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Effectiveness Bank bulletin 4 February 2015
Saving lives is the theme, of heroin and other opiate users by prescribing substitutes like methadone and supplying non-medical personnel with the overdose-reversing medication naloxone, and of drinkers in Wales by eliminating the cheapest sources of alcohol. ‘Recovery coaches’ are prominent in guidance and discourse on recovery from addiction but not so prominent in the research.

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Opiate substitute prescribing saved lives in Sweden
Sweden’s restrictions on opiate substitute prescribing have meant that country has been able provide solid evidence for extending the treatment. Latest example concludes that in Sweden just such an extension was associated with and may have led to decreases in opiate-related deaths and illness.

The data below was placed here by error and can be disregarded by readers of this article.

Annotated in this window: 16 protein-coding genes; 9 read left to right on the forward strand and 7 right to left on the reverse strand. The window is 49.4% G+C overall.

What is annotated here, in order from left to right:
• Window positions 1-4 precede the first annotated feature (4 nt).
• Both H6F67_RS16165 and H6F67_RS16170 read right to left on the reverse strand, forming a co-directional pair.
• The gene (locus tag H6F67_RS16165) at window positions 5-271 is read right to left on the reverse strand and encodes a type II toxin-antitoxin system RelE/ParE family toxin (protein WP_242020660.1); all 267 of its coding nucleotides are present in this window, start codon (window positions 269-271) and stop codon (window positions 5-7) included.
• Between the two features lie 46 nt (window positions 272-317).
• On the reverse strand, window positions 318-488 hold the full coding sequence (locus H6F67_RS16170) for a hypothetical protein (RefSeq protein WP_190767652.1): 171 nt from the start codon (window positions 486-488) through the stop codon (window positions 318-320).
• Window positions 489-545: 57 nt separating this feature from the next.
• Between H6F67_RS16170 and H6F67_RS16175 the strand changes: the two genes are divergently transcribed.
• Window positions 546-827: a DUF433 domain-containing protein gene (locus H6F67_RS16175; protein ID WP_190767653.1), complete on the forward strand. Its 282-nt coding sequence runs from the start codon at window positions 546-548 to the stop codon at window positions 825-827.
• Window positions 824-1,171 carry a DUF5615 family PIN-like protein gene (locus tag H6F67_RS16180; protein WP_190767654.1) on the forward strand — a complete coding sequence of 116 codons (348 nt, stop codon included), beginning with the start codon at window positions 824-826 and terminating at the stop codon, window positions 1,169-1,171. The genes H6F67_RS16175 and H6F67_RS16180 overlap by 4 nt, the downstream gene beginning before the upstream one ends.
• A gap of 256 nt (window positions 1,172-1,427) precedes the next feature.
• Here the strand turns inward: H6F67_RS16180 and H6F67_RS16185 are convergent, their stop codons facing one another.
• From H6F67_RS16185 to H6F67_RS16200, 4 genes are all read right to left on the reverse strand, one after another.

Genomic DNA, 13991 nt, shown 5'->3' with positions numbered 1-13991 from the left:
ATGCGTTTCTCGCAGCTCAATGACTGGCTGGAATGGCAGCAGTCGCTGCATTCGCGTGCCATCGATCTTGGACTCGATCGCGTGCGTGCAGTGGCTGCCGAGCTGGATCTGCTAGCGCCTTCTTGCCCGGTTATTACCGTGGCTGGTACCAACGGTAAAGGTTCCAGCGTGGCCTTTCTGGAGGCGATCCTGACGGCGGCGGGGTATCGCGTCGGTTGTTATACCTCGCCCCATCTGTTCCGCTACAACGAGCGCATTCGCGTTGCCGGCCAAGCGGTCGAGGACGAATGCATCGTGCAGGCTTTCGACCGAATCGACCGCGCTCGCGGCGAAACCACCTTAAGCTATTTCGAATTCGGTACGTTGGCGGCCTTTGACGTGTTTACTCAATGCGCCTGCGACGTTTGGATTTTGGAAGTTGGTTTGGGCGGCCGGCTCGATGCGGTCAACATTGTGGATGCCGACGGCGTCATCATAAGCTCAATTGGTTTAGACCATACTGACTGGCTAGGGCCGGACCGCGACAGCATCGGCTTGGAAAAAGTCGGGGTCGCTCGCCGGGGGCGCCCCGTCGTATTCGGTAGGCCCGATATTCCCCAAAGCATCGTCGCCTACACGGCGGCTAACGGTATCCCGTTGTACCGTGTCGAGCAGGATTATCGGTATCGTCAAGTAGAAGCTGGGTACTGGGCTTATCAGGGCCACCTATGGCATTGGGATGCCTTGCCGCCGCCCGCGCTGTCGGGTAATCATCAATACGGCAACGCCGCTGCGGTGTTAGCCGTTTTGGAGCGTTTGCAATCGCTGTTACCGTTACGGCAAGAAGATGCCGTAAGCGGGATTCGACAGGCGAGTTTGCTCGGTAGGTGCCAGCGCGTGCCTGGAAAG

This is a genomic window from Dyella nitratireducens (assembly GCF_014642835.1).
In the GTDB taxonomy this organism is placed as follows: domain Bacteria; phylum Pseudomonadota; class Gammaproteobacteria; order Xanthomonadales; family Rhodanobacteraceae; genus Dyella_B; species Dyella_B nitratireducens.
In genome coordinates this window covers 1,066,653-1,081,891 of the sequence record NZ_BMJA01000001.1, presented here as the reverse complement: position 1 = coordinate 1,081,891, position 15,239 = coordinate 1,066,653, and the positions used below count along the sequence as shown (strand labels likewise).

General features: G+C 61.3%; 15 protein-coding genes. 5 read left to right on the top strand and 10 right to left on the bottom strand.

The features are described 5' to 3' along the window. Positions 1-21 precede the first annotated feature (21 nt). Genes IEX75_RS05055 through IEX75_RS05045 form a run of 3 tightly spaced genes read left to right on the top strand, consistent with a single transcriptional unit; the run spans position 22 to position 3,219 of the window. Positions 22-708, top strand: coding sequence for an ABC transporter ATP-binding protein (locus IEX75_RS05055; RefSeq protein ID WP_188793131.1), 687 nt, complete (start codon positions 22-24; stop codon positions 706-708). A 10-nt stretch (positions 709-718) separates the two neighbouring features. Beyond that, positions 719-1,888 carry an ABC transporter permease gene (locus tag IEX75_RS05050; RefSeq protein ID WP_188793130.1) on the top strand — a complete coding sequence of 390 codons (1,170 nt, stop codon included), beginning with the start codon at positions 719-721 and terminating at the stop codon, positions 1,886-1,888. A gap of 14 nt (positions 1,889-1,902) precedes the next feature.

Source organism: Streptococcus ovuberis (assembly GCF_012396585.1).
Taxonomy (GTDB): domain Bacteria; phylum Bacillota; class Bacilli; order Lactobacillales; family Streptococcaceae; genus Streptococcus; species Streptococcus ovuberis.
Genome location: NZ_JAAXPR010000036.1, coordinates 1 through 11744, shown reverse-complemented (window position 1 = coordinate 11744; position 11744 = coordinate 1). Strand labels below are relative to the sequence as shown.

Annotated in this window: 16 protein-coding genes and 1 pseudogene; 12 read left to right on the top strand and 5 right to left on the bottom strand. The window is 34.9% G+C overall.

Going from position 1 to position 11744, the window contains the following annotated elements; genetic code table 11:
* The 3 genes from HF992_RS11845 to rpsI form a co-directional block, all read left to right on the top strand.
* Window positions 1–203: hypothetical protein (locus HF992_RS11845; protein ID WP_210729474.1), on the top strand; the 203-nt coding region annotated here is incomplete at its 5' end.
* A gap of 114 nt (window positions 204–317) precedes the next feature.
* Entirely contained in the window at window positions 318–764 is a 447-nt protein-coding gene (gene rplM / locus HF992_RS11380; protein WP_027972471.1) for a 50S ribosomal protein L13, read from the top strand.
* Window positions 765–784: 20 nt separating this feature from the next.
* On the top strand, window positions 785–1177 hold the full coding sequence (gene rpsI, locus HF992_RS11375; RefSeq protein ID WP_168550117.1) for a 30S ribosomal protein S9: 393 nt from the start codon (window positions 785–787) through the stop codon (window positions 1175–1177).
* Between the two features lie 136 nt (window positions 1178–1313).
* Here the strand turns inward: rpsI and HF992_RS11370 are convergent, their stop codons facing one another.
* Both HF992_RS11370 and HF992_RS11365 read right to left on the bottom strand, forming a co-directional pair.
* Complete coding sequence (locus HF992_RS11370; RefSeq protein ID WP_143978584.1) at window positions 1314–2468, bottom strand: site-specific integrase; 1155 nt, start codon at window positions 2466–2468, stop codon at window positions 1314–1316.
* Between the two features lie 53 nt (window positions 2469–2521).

Also see similar Norwegian study.

WHO backs naloxone to prevent opiate overdose deaths
Experts convened by the World Health Organization judged the risk-benefit profile strongly in favour of naloxone distribution to prevent opiate overdose deaths, but cautioned that this “does not address the underlying causes of opioid overdose”.
Also see Effectiveness Bank hot topic on naloxone and the UK’s record in controlling drug-related deaths.

Ending cheap drink would save lives in Wales
After similar analyses for England and Scotland, this simulation of what a minimum unit price for alcohol would do for health, crime and workplace absence in Wales predicts it would save lives and reduce social impact by making (especially poor and heavy) drinkers cut back.

Official US review assesses evidence for ‘recovery coaches’
Review commissioned by the US government to establish the evidence for former problem substance users acting as peer supporters and ‘recovery coaches’ found little solid research, but some encouragement for services considering this widely recommended recovery aid.

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